Next morning they returned, but purple came up again. For the sake of the children, they didn't handcuff mum, and she promised to go quietly. The police lady gave 20 baht to each of the children. Miss Daeng said, ''Don't worry mum, we'll make it somehow. We'll be OK.''

So now mum is gone once again, doing ''government service''. Simply can't leave the meth - ya ba and nam kaeng (ice) - alone. After she was arrested another test came out bad for her - the doctor says she's HIV-positive. Mum says that's a recent development, so the children are safe. But she may not be back on the streets before Daeng is a teenager.

Now Daeng and the little ones are with us at the Mercy Centre. Not the perfect situation, but they have a roof over their heads instead of a noisy road and they're all in school. Daeng isn't at the top of her class, not yet anyway. After all, she'd never gone to school, except for that one day.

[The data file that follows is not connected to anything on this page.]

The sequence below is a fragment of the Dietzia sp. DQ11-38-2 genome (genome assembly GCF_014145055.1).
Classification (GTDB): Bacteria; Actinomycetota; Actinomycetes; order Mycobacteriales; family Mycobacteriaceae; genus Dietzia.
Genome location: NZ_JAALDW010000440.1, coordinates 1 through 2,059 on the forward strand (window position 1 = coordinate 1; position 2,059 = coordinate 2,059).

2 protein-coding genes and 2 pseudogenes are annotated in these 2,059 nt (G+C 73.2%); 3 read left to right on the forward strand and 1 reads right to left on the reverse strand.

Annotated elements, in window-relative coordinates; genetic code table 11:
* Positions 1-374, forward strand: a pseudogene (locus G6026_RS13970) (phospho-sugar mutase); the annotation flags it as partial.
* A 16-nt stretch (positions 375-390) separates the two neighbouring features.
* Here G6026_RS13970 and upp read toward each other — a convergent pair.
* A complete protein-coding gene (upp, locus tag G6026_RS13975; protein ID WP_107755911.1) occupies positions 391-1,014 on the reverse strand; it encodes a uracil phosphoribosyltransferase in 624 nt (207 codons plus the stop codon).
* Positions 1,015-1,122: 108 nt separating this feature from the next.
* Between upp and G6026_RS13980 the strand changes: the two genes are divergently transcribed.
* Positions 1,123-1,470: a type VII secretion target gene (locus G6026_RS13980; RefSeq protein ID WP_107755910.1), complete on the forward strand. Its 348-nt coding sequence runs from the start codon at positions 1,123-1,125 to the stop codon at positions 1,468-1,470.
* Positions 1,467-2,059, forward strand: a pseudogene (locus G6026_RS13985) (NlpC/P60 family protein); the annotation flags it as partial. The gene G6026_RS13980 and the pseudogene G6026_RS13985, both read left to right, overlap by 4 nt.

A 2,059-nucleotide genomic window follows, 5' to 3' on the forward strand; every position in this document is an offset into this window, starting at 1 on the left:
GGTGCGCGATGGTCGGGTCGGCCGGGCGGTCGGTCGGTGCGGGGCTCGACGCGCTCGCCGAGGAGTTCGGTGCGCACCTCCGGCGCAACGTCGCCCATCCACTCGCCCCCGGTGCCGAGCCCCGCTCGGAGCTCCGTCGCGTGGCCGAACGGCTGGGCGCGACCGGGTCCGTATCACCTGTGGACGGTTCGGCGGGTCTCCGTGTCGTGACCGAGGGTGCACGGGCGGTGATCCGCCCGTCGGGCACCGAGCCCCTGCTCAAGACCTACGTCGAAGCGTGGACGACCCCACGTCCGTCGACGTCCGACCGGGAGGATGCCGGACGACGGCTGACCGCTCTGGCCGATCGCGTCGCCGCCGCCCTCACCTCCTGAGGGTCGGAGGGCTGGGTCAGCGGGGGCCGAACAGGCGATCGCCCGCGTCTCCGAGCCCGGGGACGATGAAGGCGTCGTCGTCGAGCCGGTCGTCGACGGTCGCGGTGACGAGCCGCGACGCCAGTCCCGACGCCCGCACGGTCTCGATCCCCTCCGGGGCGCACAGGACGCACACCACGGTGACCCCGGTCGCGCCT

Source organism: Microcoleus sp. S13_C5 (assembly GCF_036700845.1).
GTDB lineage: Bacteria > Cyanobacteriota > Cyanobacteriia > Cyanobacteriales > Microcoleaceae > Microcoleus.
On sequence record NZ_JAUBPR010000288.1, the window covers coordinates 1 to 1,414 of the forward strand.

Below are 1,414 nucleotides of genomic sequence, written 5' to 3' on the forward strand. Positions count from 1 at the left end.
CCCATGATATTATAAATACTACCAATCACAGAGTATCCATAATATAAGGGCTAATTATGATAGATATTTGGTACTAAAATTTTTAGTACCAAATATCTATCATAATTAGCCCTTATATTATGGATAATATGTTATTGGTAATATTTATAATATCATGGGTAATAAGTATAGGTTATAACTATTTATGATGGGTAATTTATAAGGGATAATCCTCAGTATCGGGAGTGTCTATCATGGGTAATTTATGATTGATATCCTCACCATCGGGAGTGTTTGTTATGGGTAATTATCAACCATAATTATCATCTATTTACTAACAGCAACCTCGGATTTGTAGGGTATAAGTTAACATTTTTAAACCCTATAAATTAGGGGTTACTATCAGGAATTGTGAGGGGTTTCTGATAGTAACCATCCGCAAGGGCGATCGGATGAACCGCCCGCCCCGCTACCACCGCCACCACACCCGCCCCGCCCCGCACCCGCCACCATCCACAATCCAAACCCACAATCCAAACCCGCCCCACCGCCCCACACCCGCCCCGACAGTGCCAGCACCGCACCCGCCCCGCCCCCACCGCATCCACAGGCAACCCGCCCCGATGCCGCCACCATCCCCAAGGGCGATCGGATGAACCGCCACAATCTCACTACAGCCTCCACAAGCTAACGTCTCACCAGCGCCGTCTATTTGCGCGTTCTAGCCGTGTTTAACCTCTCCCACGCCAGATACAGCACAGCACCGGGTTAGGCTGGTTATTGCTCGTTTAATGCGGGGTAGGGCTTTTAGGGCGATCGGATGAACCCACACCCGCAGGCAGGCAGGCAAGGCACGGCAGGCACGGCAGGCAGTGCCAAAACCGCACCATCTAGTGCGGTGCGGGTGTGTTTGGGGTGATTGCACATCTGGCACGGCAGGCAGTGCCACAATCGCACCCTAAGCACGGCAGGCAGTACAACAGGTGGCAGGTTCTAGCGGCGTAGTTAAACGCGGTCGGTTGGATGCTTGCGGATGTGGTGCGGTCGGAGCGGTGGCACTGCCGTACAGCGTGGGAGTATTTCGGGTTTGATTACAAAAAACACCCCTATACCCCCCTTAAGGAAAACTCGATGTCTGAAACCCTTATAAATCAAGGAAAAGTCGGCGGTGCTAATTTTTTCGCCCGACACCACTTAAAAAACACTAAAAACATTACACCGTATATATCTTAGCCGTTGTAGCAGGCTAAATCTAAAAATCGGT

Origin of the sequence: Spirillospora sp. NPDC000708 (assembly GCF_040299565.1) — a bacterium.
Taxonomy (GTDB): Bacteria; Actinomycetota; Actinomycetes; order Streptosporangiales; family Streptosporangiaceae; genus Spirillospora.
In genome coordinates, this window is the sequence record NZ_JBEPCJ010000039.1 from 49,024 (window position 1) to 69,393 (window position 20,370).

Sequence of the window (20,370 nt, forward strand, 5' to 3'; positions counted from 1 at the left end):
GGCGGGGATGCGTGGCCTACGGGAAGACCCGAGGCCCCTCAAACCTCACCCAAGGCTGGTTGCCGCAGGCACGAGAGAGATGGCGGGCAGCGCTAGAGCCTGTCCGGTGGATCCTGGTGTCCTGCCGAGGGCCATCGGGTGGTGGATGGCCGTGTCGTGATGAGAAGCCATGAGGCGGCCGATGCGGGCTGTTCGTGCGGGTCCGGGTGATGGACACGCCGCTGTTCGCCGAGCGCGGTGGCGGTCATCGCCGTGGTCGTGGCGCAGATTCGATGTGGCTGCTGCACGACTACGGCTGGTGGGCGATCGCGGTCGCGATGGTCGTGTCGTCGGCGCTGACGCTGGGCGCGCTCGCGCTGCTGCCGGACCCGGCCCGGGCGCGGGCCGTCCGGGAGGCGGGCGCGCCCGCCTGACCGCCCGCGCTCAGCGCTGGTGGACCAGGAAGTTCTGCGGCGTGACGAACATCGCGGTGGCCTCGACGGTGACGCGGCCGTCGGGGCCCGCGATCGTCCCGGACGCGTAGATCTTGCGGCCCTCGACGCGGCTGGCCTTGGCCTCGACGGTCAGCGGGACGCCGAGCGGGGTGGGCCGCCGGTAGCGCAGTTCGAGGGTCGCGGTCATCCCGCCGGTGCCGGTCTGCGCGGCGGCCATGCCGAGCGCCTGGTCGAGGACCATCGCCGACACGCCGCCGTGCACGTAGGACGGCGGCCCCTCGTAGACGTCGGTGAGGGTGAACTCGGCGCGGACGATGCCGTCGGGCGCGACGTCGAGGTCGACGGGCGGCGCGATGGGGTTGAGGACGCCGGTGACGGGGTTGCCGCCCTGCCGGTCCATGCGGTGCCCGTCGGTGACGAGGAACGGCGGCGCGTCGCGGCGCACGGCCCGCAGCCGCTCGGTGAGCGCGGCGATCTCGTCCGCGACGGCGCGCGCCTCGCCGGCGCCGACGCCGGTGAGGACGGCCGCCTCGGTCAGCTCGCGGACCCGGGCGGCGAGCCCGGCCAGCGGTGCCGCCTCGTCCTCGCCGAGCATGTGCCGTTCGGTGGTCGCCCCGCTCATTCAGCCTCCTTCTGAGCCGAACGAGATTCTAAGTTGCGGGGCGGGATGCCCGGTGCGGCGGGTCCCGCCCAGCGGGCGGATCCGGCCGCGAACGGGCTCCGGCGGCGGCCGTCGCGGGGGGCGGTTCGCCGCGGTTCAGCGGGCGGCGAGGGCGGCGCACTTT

But she's catching up. She desperately wants to learn how to read and write, so that she can send letters to her mum. Her younger brother and the twins are getting a better start, in kindergarten.

Every day Daeng still takes part of her lunch money and buys biscuits for those two scavenger dogs who protected her and kept her warm all those nights, and for their puppies. Her language has much less of the salt and spice of the street, and slightly more polite.

And by the way, Daeng has already seen her first three wishes fulfilled. First, a bed for her and ''her family'' to sleep in, and someone to tuck them in and kiss them on their foreheads and whisper ''good night''. Second, toothbrushes for her and her three siblings so she can make sure they all brush their teeth regularly.

Finally, she's learned how to ride a bicycle and is teaching her little brother.

She isn't stopping there. Daeng says she's almost learned enough words to write her first letter to mum.